Not a comment on that, but, everyone out there says that higher prices result in lower demand. People drive less, which is supposed to be a good thing. If an independent gas station is surviving on a tight budget, then any reduced demand might be it. The oil companies will treat gas stations differently. Would Shell sell gas cheaper to a shell station than an independent? Of course, and that is their choice. Again, fewer gas stations, less demand...isn't that the point? We can't dream of the day of no gasoline powered cars and bemoan the death of the gas station...
          Spec
          • 3 Months Ago
          @EZEE
          Increasing fuel taxes would hit all the petrol stations equally, so they are really irrelevant to the story. (Do you think the UK government charges 5% at one station and 10% at another station?) However, the different oil companies and oil refiners do treat the various stations differently and thus are relevant. So explain how equally applied higher fuel taxes matters to inter-station competition?
          EZEE
          • 3 Months Ago
          @EZEE
          @Spec Also, interestingly, when you ask how this affects competition between gas stations, if the tax is applied evenly - well it actually does. The phallacy is that businesses do not like regulation. In many cases they don't mind it, and actually like it - when it serves a purpose. Some years ago the government proposed new regulations on soft drinks. It would be applied evenly, so no problem, right? Well, the problem was, Coke and Pepsi, through the economics of scale, could afford the extra regulation - the smaller soft drink makers could not. So even though it would cost Coke and Pepsi money - they both looked at each other and smiled. They knew that the upstarts, such as RC Cola, Vernors, and others, would not be able to absorb the new costs without either raising prices, or producing at a loss. Now, the upstarts are all owned by the big boys. This is one area where (trust me on this) - the left and the right SHOULD agree with each other - if you want business out of politics, simply create a simple tax code (say, 9% of corporate profits, regardless of how they get it), and an even set of regulations. You take the incentive for businesses to pump billions into politics to get favors. Think of all of the contortions that went on to get healthcare passed. All of the special favors...obviously the right did nto like that, but I imagine those on the left must be annoyed with the process and the back scratching, even if they like the end result. Although off topic...if you don't bail out banks, for example, they will be more conservative with what they do with the money they have. Goldman Sachs was bailed out several times prior to the financial collapse. What was the lesson? Make risky investments, and if you fall, both republicans and democrats will bail them out. Makes me wonder what will stop Greece, Spain, Italy, Portugal, Ireland, etc., from overspending again n the future (further off topic, but then, the mind wanders).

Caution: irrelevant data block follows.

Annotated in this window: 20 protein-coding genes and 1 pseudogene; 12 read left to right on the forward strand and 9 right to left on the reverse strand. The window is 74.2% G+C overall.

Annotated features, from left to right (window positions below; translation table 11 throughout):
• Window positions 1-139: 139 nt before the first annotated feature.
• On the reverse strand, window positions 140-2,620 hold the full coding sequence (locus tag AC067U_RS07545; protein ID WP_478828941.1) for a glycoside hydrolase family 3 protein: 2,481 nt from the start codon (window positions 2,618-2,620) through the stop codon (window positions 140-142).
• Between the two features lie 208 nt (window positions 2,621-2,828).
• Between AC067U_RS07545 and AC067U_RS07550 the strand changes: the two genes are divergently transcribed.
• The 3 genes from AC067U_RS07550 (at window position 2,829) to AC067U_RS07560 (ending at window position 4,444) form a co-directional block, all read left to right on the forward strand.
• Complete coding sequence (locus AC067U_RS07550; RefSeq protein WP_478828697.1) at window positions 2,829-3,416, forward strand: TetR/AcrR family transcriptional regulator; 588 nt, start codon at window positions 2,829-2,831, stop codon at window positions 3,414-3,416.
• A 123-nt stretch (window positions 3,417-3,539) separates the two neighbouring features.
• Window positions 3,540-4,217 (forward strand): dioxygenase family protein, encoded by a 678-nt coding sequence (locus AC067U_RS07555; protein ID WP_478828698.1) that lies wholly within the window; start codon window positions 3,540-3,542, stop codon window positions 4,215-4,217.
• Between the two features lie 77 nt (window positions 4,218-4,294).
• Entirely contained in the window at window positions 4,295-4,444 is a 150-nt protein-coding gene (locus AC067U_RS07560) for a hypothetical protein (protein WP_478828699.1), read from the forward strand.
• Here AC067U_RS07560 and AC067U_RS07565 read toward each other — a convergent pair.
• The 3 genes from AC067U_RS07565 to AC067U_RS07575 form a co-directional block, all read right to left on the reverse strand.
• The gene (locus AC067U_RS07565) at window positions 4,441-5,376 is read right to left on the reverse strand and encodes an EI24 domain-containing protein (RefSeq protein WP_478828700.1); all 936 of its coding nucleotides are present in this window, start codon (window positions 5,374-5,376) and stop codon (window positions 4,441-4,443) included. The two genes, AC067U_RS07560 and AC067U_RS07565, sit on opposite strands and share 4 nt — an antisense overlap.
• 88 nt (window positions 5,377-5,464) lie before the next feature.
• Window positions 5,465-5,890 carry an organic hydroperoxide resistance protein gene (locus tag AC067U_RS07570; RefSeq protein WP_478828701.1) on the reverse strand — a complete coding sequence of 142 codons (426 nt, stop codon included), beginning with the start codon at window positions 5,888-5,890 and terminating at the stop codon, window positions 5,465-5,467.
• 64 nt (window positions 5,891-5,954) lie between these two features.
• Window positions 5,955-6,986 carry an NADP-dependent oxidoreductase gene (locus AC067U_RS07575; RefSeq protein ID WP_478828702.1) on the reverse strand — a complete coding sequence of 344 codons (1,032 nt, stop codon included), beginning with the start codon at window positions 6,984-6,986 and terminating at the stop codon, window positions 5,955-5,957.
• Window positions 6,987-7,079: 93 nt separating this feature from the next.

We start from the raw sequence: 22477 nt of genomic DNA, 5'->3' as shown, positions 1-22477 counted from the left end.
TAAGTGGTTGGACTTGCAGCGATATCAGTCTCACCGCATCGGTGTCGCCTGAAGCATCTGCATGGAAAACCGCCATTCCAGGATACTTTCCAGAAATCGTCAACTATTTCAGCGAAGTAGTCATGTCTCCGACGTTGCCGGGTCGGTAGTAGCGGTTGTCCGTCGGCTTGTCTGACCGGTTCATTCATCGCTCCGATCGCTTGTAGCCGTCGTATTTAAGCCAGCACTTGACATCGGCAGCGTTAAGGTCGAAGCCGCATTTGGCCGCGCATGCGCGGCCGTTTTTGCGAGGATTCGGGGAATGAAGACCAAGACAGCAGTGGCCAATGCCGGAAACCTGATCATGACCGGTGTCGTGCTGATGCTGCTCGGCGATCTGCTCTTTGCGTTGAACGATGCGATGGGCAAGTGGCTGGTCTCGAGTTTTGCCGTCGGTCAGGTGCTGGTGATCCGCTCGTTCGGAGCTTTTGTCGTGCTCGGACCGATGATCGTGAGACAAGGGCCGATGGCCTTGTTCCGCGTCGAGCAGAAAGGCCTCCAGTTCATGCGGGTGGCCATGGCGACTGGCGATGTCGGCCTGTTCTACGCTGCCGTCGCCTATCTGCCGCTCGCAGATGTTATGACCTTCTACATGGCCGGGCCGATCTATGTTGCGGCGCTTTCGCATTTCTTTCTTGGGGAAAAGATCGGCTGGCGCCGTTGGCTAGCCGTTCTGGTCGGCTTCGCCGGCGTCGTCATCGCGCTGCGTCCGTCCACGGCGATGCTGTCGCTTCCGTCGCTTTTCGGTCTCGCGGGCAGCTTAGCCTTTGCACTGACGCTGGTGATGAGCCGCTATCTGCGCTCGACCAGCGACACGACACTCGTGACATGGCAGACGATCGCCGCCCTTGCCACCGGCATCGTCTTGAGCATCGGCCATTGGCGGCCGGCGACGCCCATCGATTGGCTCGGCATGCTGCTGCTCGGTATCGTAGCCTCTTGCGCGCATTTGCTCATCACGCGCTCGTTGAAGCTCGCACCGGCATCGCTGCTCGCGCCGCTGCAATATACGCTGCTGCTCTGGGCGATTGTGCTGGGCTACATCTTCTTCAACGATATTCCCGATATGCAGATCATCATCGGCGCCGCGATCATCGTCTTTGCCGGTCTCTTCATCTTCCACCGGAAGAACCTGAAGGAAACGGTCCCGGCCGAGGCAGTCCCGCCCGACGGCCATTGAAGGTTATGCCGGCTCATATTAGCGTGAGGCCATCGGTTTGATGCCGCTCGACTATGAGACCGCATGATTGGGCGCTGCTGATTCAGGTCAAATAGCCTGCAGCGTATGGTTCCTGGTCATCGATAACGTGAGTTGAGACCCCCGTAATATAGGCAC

Jass
      • 3 Months Ago
      Actually, the US has fuel deserts too. Go find a gas station in Manhattan.
        Dave
        • 3 Months Ago
        @Jass
        google maps shows quite a few. unfortunately, theyre hard to find with a gps cuz u lose satallite signal among the skyscrapers
      PhilipHa
      • 3 Months Ago
      The reduction in the number of petrol stations is also less relevant today as a result of cars having greater range as they become more efficient - they don't need to visit petrol stations as often. I haven't seen an increase in queues at petrol stations as a result of this reduction. I feel the second biggest driver after improved mpg for the reduction in numbers is the growth in supermarket petrol stations who are able to cross-subsidise their petrol prices - I don't see increases in taxes as a signifcant driver in the reduction of numbers of stations - this is something the car and petroleum industry raises in any discussion whether they are directly relevant or not.
      diffrunt
      • 3 Months Ago
      Re: US fuel stations in decline----chatted with a gentleman who owns several jiffy stores in lower NE US. his current gross profit margin is 4.5 to 5 cents per gal.